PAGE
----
April 17, 2020
Air Date: April 17, 2020
Dangerous Heat in the Gulf of Mexico
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On Easter Sunday, dozens of tornados tore through the southeast United States, resulting in the deaths of over 30 people. These deadly storms came as water in the Gulf of Mexico was three degrees Fahrenheit hotter than the long-term average. Atmospheric scientist Kevin Trenberth of NCAR explains to Host Steve Curwood why warmer Gulf water factors into many of the major storms that affect the United States, including tornados, thunderstorms, and hurricanes. (07:44)
Beyond the Headlines/ Peter Dykstra
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In this Earth Day edition of Beyond the Headlines, Peter Dykstra and Host Steve Curwood discuss how street closures in some cities are giving people safer outdoor spaces while practicing corona virus social distancing. Meanwhile, a preliminary NOAA study finds that methane emissions are at an all-time high, so they break down what that means for the climate, and what some of the causes might be. Finally, the dynamic duo looks back 26 years to Earth Day 1994, the day that President Richard M. Nixon died, and discuss his role as a reluctant but effective environmental president. (04:40)
Earth Day Turns Fifty
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April 22nd, 2020 marks the 50th anniversary of the first Earth Day, when some 20 million Americans peacefully rallied for protecting the planet. Host Steve Curwood speaks with Denis Hayes, coordinator of that very first Earth Day and founder of the Earth Day Network, about what April 22, 1970 was like, and how this year’s grand Earth Day plans have adapted to the disruptions caused by the coronavirus pandemic. (19:08)
Springtime Birding with David Sibley
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A great migration is underway in the northern hemisphere, as migratory birds head north to start a family. Throughout their journeys these long-distance travelers rely on well-stocked pit-stops, like Great Meadows National Wildlife Refuge in Concord, Massachusetts. That’s where Host Steve Curwood meets up with ornithologist David Sibley one fine spring morning, to listen to copious birdsong and discuss the second edition of Sibley’s popular Guide to Birds. (14:32)
HOST: Steve Curwood
GUESTS: Denis Hayes, David Sibley, Kevin Trenberth
REPORTERS: Peter Dykstra
CURWOOD: From PRX – this is Living On Earth.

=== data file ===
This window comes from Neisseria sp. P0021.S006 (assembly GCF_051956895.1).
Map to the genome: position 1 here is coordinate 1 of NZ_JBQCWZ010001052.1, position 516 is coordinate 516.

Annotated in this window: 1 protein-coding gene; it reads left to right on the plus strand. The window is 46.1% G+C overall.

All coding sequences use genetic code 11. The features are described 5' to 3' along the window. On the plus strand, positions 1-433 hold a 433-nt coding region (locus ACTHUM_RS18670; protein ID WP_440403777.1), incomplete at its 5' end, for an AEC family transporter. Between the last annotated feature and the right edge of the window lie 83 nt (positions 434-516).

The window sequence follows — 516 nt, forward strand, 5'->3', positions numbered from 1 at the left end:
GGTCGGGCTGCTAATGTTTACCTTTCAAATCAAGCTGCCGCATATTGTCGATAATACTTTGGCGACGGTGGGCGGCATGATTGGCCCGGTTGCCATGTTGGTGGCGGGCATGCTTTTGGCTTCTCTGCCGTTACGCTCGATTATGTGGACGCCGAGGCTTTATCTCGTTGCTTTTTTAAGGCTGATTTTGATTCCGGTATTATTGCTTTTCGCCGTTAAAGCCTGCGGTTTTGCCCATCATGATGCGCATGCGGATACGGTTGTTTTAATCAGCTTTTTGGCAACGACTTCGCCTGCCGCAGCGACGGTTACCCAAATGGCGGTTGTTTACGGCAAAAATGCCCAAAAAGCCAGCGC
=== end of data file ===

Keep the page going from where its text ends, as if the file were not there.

CURWOOD: I’m Steve Curwood.
April 22nd marks the 50th anniversary of Earth Day when some 20 million Americans rallied for the planet.
HAYES: I Looked out at the crowd that had assembled on 5th avenue spilling like 40 -45 blocks on to Central Park and it was literally like looking at the ocean. There were people out beyond the sight horizon, which is when I really began to feel the power of this whole thing.
CURWOOD: Also, the Gulf of Mexico is roughly 3 degrees warmer than usual this spring, which could spell trouble for hurricane season.
TRENBERTH: If it was three degrees above normal as we go into the hurricane season, that's sort of waiting around for any of the disturbances that occur in the right area to enable it to become perhaps more intense and with a lot of heavier rains than would normally be the case.
CURWOOD: That and more this week on Living on Earth – Stick Around!
[NEWSBREAK MUSIC: Boards Of Canada “Zoetrope” from “In A Beautiful Place Out In The Country” (Warp Records 2000)]
CURWOOD: From PRX and the Jennifer and Ted Stanley Studios at the University of Massachusetts Boston, this is Living on Earth, I’m Steve Curwood, at a social distance.
On Easter Sunday dozens of tornadoes tore across the South East of the US, killing more than 30 people. The deadly cluster of storms coincided with warmer than usual water in the Gulf of Mexico, some three degrees Fahrenheit hotter than the long-term average. Science links above-average sea surface temperatures in the Gulf to larger tornado clusters in the southern United States. And higher water temperatures are also a well-known factor in supercharged hurricanes. For more on what warmer Gulf waters might mean this year, I’m joined now by Kevin Trenberth. He is a Distinguished Scholar at the US National Center for Atmospheric Research and a faculty affiliate with the University of Auckland in New Zealand, where he joined us on the line, just before the Easter Sunday tornadoes. Kevin Trenberth, welcome back to Living on Earth!
TRENBERTH: Well, thank you for having me.
CURWOOD: The hurricane season in the western Atlantic Ocean typically doesn't begin until June. What kind of impact would warming waters this early in the year have on the upcoming hurricane season, do you think?
TRENBERTH: Well, as you said, it's a few months to go before we get there. Certainly, if it was three degrees above normal as we go into the hurricane season, that's sort of waiting around for any of the disturbances that occur in the right area to enable it to become perhaps more intense and with a lot of heavier rains than would normally be the case. And the, you know, the best example of that is Hurricane Harvey in 2017. But you know, we've got several months to go before then, and there's, you know, a lot of wind or other activity relating to thunderstorms and even tornadoes could well intervene before then and that helps to wipe out some of that warm water, perhaps.
CURWOOD: Now from what I understand, warm ocean waters can also have an impact on the tornado season inland. How does that work?